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Red pandas excel in the art of leisure
These quirky balls of fur are also known as lesser pandas, but make no mistake — they aren't any less cute than their 'giant' counterparts.
Tue, Jul 02, 2013 at 11:50 AM
All photos: Mark Ralston/AFP/Getty Images
Lofty, lazy living
A pair of red pandas settle in for a nap on a log suspended in the air on June 24 inside their enclosure at the Beijing Zoo in China.
Despite their name and taste for bamboo, these rusty, cat-sized creatures are more closely related to raccoons than giant pandas. However, even that connection is quite distant — their common ancestor roamed Eurasia tens of thousands of years ago. Because they have no close living relatives today and their nearest fossil ancestors lived and went extinct 3-4 million years ago, they are considered a living fossil.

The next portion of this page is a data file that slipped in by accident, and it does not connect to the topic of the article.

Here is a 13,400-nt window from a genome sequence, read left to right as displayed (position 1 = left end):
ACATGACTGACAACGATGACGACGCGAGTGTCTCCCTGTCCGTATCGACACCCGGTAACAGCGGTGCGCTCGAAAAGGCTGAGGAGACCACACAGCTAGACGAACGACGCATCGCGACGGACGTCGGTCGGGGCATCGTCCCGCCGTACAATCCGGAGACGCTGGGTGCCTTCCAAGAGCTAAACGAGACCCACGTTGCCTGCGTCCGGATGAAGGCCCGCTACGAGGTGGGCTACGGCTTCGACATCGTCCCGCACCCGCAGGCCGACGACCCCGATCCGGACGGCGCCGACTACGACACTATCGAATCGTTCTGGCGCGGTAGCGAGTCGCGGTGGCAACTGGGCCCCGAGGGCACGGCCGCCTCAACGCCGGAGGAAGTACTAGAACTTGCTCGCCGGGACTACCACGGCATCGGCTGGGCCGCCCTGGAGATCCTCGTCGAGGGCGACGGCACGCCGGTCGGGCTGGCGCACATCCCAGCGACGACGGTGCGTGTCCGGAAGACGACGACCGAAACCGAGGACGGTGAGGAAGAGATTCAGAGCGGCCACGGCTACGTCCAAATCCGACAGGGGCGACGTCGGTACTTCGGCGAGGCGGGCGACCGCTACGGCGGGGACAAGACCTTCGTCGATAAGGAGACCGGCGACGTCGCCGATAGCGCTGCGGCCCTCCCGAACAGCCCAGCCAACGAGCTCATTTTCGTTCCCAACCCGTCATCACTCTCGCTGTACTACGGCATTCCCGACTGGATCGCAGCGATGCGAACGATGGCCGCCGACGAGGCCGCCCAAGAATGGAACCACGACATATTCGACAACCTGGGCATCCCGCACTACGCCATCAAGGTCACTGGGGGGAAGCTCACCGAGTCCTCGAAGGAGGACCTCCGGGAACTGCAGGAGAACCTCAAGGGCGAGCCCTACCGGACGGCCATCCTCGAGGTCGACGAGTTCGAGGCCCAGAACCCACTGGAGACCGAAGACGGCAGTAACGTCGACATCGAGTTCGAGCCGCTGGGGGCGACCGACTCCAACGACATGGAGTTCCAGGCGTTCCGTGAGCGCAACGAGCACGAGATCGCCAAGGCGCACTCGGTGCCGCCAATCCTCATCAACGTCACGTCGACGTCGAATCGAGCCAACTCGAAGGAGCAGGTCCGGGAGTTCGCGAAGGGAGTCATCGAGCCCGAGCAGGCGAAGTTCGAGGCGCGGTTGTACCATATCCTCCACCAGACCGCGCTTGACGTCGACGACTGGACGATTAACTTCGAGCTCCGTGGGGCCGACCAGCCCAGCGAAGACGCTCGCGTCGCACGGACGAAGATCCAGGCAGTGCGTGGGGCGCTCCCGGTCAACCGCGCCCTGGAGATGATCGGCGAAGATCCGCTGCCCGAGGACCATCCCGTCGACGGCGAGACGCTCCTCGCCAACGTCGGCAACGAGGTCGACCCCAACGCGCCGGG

Native to the temperate forests of southwestern China and the eastern Himalayas, the species is listed as "Vulnerable" by the IUCN as a result of habitat loss, inbreeding, poaching and fragmentation. The population currently stands at about 10,000 individuals in the wild, and population remains on a decline even with national protection laws.
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